Shelby Miller is not one of the best pitchers the St. Louis Cardinals can send to the mound this season — not with his 8-9 record and his 4.00 earned run average.
That isn’t how he was viewed by the Cincinnati Reds on Monday night in Great American Ball Park. To the Reds, it looked as if Bob Gibson was back in his prime and they knuckled under, 5-0. It was the 14th time the Reds have been shut out this season, the ninth time at home.
Miller, a 6-foot-3, 195-pound Texan, held the Reds to no runs and three hits over seven-plus innings. He left with no outs in the eighth after he gave up a leadoff single to Brandon Phillips, who had two of the three hits off Miller.
All-Star Pat Neshek, a side-armer with a 7-1 record and a 1.35 earned run average in 64 appearances, quickly hosed down the Reds. He got Jay Bruce on a shallow fly to right and coaxed a double-play ball out of Chris Heisey.
Miller was Mr. Economical for his seven innings — no walks and just 81 pitches (54 strikes).
On the other side of the hill, the Reds pitching pattern was a parade from the bullpen that wore a path from left center field to the mound.
It began in the first inning when starter Dylan Axelrod faced one batter, retiring Matt Carpenter. He went to 2-and-2 on Jon Jay and left with a strained right oblique.
Axelrod was the first Reds starting pitcher to retire none or one batter since Don Newcombe didn’t retire anybody in a game at Pittsburgh on July 17, 1960.
Axelrod was replaced by left hander David Holmberg. In two emergency starts this year Holmberg lasted only 2 1/3 innings in both starts and was quickly sent to a safety shelter to avoid harm.
This time he went 5 2/3 innings of no-run, four hit, two-walk baseball, the longest relief outing by a Reds pitcher since Carlos Fisher pitched 5 2/3 innings in Philadelphia on May 25, 2011, a game the Reds lost in 19 innings.
“It helped that I’ve been here the last seven days and I’ve been working on some things with (pitching coach) Jeff Pico,” said Holmberg. “I took it out to the mound and I was confident.”
With Alexrod gone, probably for the season, Holmberg moves back into the rotation and will pitch in Axelrod’s place this weekend in Milwaukee.
“I hope I can go out and pitch like I did tonight and get the team some wins,” he said.
Said manager Bryan Price of Holmberg’s night, “I’m happy for him and one of the reasons we wanted him here in September was to have this opportunity, get a chance to pitch and get comfortable in this environment.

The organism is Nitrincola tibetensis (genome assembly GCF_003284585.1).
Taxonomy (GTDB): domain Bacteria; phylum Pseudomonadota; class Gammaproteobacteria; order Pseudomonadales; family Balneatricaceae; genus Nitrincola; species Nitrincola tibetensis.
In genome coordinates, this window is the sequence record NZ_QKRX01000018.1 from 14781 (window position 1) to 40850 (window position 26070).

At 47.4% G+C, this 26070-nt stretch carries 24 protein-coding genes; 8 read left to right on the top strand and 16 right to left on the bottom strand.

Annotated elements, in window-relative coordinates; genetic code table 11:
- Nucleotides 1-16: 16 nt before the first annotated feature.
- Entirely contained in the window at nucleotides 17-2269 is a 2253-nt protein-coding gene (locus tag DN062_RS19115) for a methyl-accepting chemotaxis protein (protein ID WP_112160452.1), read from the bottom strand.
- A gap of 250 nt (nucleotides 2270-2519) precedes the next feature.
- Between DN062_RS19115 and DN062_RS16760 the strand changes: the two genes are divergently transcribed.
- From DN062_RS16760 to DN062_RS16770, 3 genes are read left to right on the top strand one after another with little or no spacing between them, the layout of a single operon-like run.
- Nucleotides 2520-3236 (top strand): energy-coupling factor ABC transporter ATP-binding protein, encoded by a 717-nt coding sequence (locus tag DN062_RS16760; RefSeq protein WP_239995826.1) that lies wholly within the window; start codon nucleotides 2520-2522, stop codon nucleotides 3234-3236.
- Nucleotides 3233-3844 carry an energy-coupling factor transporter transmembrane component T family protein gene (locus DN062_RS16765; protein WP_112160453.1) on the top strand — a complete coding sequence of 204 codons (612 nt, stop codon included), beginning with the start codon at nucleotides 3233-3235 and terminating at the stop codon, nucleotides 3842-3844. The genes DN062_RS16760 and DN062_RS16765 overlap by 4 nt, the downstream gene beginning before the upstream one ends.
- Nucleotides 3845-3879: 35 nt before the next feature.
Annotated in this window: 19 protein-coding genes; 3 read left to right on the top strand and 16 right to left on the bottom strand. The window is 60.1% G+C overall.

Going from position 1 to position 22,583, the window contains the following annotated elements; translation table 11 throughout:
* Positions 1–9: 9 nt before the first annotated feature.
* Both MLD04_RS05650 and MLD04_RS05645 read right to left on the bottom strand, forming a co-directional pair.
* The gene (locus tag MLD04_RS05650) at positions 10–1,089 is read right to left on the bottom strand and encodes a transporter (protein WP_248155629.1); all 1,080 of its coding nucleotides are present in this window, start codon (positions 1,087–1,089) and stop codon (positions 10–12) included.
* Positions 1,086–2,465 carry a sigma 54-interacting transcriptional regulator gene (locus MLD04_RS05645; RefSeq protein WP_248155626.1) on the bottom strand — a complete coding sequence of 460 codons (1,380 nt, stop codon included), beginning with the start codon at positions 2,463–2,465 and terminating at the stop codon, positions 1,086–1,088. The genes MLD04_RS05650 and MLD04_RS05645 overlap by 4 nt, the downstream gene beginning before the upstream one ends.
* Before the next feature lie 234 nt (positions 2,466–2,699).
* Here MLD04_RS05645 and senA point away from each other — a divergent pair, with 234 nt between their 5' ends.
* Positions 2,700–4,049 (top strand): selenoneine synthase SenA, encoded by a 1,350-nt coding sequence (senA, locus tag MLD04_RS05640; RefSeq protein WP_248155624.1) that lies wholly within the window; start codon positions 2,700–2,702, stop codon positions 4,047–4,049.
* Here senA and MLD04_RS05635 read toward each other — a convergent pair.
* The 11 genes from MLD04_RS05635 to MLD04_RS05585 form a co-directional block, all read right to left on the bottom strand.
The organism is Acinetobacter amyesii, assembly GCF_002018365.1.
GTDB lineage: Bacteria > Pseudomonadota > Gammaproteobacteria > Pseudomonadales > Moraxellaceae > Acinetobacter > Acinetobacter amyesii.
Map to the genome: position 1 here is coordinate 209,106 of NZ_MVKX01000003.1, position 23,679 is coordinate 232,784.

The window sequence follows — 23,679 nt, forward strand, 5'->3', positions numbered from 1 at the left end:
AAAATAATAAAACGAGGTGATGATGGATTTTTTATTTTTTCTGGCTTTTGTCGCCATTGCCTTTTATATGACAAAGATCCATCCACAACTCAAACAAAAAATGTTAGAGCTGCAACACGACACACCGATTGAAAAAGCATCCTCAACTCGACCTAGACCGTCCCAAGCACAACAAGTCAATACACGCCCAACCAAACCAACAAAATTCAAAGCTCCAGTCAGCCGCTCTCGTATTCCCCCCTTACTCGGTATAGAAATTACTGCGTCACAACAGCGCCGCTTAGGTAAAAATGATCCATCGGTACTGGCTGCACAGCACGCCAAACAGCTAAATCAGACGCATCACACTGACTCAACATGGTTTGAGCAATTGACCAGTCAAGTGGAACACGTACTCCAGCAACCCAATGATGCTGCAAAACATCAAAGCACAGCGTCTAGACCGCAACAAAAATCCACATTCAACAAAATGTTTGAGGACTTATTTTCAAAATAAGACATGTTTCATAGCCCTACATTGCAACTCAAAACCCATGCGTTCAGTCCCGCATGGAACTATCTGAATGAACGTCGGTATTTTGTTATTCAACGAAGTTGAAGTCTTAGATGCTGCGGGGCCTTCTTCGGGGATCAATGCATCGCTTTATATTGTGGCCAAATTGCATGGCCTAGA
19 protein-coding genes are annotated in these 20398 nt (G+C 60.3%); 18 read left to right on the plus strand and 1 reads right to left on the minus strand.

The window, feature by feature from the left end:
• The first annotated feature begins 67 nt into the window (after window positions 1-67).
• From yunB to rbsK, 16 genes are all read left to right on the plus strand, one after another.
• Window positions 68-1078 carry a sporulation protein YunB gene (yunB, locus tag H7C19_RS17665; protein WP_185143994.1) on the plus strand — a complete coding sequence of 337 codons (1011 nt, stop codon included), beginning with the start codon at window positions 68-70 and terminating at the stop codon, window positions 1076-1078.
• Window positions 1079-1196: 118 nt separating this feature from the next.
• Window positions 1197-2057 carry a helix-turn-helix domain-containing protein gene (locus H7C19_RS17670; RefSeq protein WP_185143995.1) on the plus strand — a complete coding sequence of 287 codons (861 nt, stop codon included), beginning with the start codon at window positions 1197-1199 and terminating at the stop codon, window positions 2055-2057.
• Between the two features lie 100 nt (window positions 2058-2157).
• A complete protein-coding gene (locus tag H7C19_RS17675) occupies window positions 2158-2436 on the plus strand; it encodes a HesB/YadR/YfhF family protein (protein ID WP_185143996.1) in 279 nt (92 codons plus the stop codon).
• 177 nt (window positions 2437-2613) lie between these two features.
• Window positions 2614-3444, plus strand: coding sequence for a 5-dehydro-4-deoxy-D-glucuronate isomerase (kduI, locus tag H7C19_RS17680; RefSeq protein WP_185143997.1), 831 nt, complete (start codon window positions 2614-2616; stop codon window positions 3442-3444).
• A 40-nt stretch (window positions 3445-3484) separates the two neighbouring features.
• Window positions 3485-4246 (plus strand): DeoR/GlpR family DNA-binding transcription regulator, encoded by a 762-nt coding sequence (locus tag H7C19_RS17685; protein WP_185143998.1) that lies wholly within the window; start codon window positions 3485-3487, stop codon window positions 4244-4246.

“Every chance he has had to pitch before now has been to come up to the big leagues for one start and then go back to the minor leagues,” Price added. “It was a tough spot for him but he did a great job.”
Holmberg encountered only one difficulity and that was in the fourth inning when it was still 0-0. He gave up a single and two walks to load the bases with one out. But he struck out Yadier Molina and coaxed a pop foul out of Oscar Taveras.
“I didn’t like how Holmberg got into that problem, but I certainly liked the way he got out of it,” said Price. “Jeff Pico and Mack Jenkins (assistant pitching) coach were in the bullpen early today working on his delivery and Pico went out there and helped him get through that inning.”
Said Holmberg, “I kinda lacked concentration in that inning and I had to refocus, get back to the things we were working on — getting everything working toward home plate and keeping the ball down in the zone.
“I’ll be more aggressive, throw my heaters (fastball) and work strikes early in the count in my next starts.
Holmberg turned over the 0-0 tie to Manny Parra in the seventh inning and trouble quickly surfaced. Oscar Taveras doubled, Kolten Wong singled singled to deep short, Miller bunted the runners up a base and Matt Carpenter singled to right field for two runs.
To finish the inning and get the final two outs manager Bryan Price used Sam Lecure, Ryan Dennick and Pedro Villareal — six pitchers in seven innings.
Villareal pitched into the ninth until Matt Holliday lined one off Villareal’s forearm and it ricocheted into short right field. He was replaced by Logan Ondrusek, Cincinnati’s seventh pitcher.
And Ondrusek’s second pitch, a 1-0 fastball to Matt Adams, landed in the right field bleachers, a 433-foot three-run eruption that sealed the deal.
For the game, the Reds had two singles by Phillips and one double by Devin Mesoraco, leading off the fifth when it was 0-0 But Miller got a ground ball from Phillips after he failed to bunt, a fly ball from Bruce and a pop-up from Chris Heisey.
The Reds stranded only one baserunner while the Cardinals piled on with 10 hits and stranded 10 runners — five in the first six innings before they broke through with two runs in the seventh.